Three professors with intricate knowledge of the Christian Bible came together to pen an article in the Des Moines Register this week intended to challenge that perception that the holy book only supports marriage between one man and one woman. This assertion — one that is, quite naturally, overtly controversial — will likely spark a plethora of discussion and debate.
Originally published on Sunday, the op-ed, written by Dr. Hector Avalos of Iowa State University, Dr. Robert R. Cargill of the University of Iowa, and Dr. Kenneth Atkinson of the University of Northern Iowa, charges that the claim that the Bible only supports a very strict one woman, one man marital equation is rooted in “a lack of biblical literacy,” specifically when it comes to arguments against gay marriage that are purportedly predicated upon the holy book.
“As academic biblical scholars, we wish to clarify that the biblical texts do not support the frequent claim that marriage between one man and one woman is the only type of marriage deemed acceptable by the Bible’s authors,” the scholars wrote.
Avalos, Cargill and Atkinson tackle, in particular, the many formulations and types of marriages that they believe the Bible includes. From polygamy to celibacy, the mechanics and compositions are intriguing. They write:
The phrase “at least one woman” recognizes that polygamy was not only allowed, but some polygamous biblical figures (e.g., Abraham, Jacob) were highly blessed. In 2 Samuel 12:8, the author says that it was God who gave David multiple wives: “I gave you your master’s house, and your master’s wives into your bosom. … And if all this had been too little, I would have given you even more” (Revised Standard Version).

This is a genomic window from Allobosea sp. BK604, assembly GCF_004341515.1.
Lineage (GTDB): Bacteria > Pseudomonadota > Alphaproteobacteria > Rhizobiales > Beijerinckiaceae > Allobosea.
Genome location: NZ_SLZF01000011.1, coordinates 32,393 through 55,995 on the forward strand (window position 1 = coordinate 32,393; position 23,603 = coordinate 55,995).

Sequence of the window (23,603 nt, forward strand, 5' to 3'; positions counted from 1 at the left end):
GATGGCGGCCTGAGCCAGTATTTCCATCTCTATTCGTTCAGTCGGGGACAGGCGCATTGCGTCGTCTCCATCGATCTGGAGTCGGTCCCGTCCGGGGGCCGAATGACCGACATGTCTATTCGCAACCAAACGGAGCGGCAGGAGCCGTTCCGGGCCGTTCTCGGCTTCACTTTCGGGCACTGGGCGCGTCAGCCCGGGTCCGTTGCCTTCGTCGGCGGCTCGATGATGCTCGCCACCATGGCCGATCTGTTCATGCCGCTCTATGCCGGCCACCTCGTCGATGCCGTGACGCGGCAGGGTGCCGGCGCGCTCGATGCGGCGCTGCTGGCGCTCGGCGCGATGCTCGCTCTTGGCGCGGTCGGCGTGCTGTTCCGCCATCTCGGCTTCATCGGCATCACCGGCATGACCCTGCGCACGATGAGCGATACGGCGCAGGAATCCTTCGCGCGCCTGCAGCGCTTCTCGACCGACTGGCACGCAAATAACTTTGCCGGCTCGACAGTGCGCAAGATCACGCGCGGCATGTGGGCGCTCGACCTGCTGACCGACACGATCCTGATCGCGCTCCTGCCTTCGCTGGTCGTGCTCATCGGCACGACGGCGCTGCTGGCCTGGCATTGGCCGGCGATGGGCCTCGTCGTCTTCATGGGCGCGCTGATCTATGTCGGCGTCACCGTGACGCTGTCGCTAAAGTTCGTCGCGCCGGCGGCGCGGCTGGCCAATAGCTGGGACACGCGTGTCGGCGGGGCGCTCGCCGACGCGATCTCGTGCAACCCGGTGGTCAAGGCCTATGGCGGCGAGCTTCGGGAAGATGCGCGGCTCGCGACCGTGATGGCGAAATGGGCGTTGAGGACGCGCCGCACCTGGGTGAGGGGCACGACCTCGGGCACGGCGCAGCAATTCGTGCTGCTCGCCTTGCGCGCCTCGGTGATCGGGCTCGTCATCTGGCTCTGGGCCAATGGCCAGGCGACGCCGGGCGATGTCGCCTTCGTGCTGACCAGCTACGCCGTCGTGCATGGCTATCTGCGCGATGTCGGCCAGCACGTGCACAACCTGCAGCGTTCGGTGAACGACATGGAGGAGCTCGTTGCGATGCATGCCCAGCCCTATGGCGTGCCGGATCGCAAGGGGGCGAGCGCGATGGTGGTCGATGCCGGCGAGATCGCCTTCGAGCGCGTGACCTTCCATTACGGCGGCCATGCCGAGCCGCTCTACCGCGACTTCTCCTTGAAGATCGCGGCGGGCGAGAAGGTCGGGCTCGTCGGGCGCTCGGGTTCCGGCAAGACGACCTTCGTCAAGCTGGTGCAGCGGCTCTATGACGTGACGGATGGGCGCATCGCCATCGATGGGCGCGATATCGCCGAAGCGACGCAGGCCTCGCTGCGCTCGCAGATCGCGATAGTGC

In fact, there were a variety of unions and family configurations that were permissible in the cultures that produced the Bible, and these ranged from monogamy (Titus 1:6) to those where rape victims were forced to marry their rapist (Deuteronomy 22:28-29) and to those Levirate marriage commands obligating a man to marry his brother’s widow regardless of the living brother’s marital status (Deuteronomy 25:5-10; Genesis 38; Ruth 2-4). Others insisted that celibacy was the preferred option (1 Corinthians 7:8; 28).
Despite these claims, Avalos, Cargill and Atkinson do not claim that the Bible would also support, at least overtly, same-sex marriage. While they call advancing such a notion incorrect, they also note that it is impossible to claim that a man and woman equation is not the only form of marriage that is “allowable” in Biblical texts. The scholars write that these opinions are not their own and that they have deep roots.
In fact, they quote Martin Luther who, in 1524, wrote, “I confess that I cannot forbid a person to marry several wives, for it does not oppose the Holy Scriptures.” That said, Avalos, Cargill and Atkinson also advance the notion that ancient texts should not dedicate modern moral standards.
Read their controversial article about marriage to see all of their arguments.
(H/T: Unreasonable Faith)
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